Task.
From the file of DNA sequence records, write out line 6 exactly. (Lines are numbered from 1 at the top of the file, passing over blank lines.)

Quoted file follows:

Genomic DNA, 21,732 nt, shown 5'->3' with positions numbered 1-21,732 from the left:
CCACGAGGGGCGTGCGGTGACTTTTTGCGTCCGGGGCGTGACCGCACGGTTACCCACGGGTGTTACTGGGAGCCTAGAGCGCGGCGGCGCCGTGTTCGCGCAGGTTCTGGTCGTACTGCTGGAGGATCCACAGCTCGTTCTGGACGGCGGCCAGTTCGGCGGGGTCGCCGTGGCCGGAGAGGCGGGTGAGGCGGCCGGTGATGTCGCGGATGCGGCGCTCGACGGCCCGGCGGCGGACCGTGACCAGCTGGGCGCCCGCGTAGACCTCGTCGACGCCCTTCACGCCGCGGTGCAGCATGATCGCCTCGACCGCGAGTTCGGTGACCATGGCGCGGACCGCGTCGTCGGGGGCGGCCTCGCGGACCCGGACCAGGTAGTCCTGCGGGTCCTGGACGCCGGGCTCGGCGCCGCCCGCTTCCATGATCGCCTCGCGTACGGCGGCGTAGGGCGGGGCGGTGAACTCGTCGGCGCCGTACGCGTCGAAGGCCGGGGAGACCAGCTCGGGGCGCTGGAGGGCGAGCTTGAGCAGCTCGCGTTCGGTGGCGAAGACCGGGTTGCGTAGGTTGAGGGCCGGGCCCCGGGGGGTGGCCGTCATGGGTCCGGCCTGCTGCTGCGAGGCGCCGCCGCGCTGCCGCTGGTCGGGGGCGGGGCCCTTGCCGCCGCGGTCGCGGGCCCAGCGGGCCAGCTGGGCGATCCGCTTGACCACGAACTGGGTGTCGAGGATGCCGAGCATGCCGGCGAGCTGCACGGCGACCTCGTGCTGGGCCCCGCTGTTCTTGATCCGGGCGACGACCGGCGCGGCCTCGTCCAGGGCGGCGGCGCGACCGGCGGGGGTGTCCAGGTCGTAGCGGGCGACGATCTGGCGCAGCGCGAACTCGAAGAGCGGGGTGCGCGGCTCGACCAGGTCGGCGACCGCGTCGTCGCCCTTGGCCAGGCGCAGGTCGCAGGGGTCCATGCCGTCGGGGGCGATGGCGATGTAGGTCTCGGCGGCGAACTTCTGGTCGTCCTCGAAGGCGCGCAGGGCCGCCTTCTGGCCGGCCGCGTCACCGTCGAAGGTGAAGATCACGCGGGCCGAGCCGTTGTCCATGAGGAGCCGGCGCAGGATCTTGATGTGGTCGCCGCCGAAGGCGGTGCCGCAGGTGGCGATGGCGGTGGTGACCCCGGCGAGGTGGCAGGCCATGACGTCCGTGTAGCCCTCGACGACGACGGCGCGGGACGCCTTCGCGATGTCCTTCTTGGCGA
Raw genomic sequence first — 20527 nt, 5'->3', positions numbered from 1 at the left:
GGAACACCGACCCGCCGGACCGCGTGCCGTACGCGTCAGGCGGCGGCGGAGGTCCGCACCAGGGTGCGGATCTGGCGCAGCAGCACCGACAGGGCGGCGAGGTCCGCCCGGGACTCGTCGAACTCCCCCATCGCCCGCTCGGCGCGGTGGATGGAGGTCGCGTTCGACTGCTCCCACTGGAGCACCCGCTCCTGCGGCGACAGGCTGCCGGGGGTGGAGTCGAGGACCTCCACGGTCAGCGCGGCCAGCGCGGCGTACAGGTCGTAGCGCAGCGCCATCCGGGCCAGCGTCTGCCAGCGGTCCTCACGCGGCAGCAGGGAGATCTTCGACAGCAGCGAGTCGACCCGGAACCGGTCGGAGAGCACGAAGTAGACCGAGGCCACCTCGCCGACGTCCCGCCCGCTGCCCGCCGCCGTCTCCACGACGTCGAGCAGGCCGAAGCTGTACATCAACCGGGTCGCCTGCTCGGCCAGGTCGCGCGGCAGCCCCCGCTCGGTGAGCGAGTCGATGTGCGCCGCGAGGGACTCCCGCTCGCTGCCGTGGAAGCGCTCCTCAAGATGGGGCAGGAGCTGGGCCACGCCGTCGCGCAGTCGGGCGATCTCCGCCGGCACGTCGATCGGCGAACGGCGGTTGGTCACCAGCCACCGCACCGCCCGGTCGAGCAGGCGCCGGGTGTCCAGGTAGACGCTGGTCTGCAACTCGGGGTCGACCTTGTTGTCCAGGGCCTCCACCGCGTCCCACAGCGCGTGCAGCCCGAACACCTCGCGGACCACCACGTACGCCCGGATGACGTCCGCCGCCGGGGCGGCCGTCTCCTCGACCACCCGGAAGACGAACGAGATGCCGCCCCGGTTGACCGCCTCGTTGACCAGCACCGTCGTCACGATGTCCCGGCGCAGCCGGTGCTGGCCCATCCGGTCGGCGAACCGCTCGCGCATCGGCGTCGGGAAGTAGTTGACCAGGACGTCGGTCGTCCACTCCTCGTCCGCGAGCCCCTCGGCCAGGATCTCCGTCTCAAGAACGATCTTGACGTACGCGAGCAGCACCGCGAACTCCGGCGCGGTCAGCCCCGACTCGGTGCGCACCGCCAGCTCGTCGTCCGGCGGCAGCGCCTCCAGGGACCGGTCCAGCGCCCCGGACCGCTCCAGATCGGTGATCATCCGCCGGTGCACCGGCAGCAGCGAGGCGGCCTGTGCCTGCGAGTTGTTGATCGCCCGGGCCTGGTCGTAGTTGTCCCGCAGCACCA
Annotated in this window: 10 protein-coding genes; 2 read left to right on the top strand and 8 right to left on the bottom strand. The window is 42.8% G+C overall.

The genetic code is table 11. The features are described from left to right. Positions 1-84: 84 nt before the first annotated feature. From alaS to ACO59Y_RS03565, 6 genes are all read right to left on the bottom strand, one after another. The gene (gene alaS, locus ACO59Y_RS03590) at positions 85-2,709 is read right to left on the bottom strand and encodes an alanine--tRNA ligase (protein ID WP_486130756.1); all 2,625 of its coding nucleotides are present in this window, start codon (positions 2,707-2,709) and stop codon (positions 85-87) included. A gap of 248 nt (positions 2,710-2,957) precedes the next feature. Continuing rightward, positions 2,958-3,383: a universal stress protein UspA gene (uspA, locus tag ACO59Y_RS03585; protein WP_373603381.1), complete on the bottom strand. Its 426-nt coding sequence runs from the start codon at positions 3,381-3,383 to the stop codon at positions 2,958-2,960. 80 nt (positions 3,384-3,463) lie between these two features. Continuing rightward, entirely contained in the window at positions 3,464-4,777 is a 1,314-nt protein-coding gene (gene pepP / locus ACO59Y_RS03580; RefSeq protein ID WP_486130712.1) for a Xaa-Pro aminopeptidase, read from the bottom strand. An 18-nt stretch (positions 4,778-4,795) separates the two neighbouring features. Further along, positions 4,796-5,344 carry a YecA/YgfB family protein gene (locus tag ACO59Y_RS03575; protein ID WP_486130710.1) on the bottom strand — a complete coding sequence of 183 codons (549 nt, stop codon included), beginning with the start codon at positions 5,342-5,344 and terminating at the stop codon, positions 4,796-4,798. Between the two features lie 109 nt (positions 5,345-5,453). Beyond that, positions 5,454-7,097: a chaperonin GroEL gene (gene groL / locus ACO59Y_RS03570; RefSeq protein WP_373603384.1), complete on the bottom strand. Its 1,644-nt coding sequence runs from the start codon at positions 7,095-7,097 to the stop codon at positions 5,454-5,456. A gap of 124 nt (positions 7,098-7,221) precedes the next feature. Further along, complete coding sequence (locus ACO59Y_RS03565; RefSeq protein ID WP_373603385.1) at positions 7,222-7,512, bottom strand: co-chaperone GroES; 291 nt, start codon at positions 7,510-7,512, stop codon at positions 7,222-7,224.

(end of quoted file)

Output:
The genetic code is table 11. The features are described from left to right. Positions 1-84: 84 nt before the first annotated feature. From alaS to ACO59Y_RS03565, 6 genes are all read right to left on the bottom strand, one after another. The gene (gene alaS, locus ACO59Y_RS03590) at positions 85-2,709 is read right to left on the bottom strand and encodes an alanine--tRNA ligase (protein ID WP_486130756.1); all 2,625 of its coding nucleotides are present in this window, start codon (positions 2,707-2,709) and stop codon (positions 85-87) included. A gap of 248 nt (positions 2,710-2,957) precedes the next feature. Continuing rightward, positions 2,958-3,383: a universal stress protein UspA gene (uspA, locus tag ACO59Y_RS03585; protein WP_373603381.1), complete on the bottom strand. Its 426-nt coding sequence runs from the start codon at positions 3,381-3,383 to the stop codon at positions 2,958-2,960. 80 nt (positions 3,384-3,463) lie between these two features. Continuing rightward, entirely contained in the window at positions 3,464-4,777 is a 1,314-nt protein-coding gene (gene pepP / locus ACO59Y_RS03580; RefSeq protein ID WP_486130712.1) for a Xaa-Pro aminopeptidase, read from the bottom strand. An 18-nt stretch (positions 4,778-4,795) separates the two neighbouring features. Further along, positions 4,796-5,344 carry a YecA/YgfB family protein gene (locus tag ACO59Y_RS03575; protein ID WP_486130710.1) on the bottom strand — a complete coding sequence of 183 codons (549 nt, stop codon included), beginning with the start codon at positions 5,342-5,344 and terminating at the stop codon, positions 4,796-4,798. Between the two features lie 109 nt (positions 5,345-5,453). Beyond that, positions 5,454-7,097: a chaperonin GroEL gene (gene groL / locus ACO59Y_RS03570; RefSeq protein WP_373603384.1), complete on the bottom strand. Its 1,644-nt coding sequence runs from the start codon at positions 7,095-7,097 to the stop codon at positions 5,454-5,456. A gap of 124 nt (positions 7,098-7,221) precedes the next feature. Further along, complete coding sequence (locus ACO59Y_RS03565; RefSeq protein ID WP_373603385.1) at positions 7,222-7,512, bottom strand: co-chaperone GroES; 291 nt, start codon at positions 7,510-7,512, stop codon at positions 7,222-7,224.